Is the Immigration Bill Dead, or Just Resting?June 8, 2007 - by Donny Shaw
Last night, after Majority Leader Harry Reid (D, NV) failed to bring the debate to an end, the Senate’s attempt to reform Immigration policy came to an end. Now, the question is whether the bill is gone for good or if it will be brought back for a second chance.
The final and deciding vote last night came on Reid’s second attempt to invoke cloture, a motion that sets a time limit on the debate. Sixty votes were needed to pass the cloture motion. Reid’s attempt only attracted 45 votes — his first cloture attempt earlier in the day had attracted a mere 34 votes. The bill was brought to the Senate as a delicately balanced compromise, and allowing the amending process to continue would mean that the key provisions that make the compromise work, would remain open to attack. So, after falling 15 votes short of ending the amending process, Reid decided to pull the bill so as to not waste any more valuable Senate time on it.
President Bush, who had been hoping the bill would pass and be remembered as his great domestic victory, is trying to bring the bill back, calling Reid’s withdrawal of it, premature.
An anonymous GOP aide thinks the bill will be back :
>First, yes, the victory yesterday – a product of tireless efforts by a handful of conservative Senators and staff – is a nice pause in this debacle. But I am afraid that is all it may be… the White House is still 100% committed to getting this bill passed. Harry Reid is looking to actually accomplish SOMETHING for crying out loud… and there is no tiring by … the entire “deal-making” team.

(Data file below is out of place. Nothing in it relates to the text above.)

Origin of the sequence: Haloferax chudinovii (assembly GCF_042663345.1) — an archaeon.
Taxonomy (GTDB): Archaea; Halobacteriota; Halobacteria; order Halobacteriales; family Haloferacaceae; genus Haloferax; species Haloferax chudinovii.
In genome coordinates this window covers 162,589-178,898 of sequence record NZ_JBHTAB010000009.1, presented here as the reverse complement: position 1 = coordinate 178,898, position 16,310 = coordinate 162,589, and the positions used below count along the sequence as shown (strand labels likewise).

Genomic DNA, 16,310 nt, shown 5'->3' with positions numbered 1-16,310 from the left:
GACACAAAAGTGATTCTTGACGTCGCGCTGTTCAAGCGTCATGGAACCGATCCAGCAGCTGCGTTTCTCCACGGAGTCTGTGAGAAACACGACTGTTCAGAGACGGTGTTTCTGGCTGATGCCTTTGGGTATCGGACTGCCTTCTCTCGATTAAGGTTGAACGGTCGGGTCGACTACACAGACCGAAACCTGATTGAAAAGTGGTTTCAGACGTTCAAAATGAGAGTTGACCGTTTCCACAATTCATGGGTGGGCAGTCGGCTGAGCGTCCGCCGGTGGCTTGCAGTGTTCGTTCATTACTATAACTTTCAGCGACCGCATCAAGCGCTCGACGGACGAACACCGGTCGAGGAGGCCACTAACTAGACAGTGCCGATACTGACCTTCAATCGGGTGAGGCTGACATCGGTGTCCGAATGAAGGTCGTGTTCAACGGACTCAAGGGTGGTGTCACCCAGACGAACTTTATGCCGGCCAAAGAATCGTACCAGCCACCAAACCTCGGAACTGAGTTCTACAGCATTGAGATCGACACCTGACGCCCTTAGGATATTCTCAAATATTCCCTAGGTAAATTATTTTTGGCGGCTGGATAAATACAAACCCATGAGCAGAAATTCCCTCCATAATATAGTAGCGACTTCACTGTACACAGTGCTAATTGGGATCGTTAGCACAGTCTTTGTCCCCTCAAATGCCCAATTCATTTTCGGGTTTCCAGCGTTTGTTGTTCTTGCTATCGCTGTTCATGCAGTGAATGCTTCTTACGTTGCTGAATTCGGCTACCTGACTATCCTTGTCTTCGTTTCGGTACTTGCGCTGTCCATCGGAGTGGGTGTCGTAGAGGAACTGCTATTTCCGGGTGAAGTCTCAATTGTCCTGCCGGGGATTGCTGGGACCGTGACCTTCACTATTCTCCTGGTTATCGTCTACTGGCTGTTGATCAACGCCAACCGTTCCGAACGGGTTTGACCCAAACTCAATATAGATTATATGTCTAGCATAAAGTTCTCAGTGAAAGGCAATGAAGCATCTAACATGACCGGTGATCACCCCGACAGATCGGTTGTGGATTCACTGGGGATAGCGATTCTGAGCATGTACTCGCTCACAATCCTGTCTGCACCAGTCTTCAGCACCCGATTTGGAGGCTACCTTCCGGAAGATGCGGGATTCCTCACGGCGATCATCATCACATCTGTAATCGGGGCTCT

The White House has a full plan of attack. They are ready to start plucking votes one-by-one. Conservatives should note precisely which Senators were with us on defeating cloture and compare that to how Senators may change if the bill comes back… in other words, we should make sure we know which Senators are bought-off if the White House does what we believe they will.
Ed Morrissey of Captain’s Quarter’s is not so sure:
>Procedurally, the Senate can revisit the legislation any time they want. However, it seems unlikely that they will try again this session. The members of the coalition took a beating from their constituents over the last three weeks, and for some, the political moment has passed. They do not want to sail back into those waters, at least not without a guarantee of achieving something that would make the journey worth the pain.
>“The vote was obviously a big disappointment, but it makes no sense to fold our tent, and I certainly don’t intend to,” said Senator Edward M. Kennedy, Democrat of Massachusetts and a chief author of the bill. “Doing nothing is totally unacceptable”
>Other proponents said they still saw life in the legislation despite the blow in the Senate.
>“This matter is on life support, but it is not dead,” said Senator Arlen Specter, Republican of Pennsylvania and another central architect of the plan.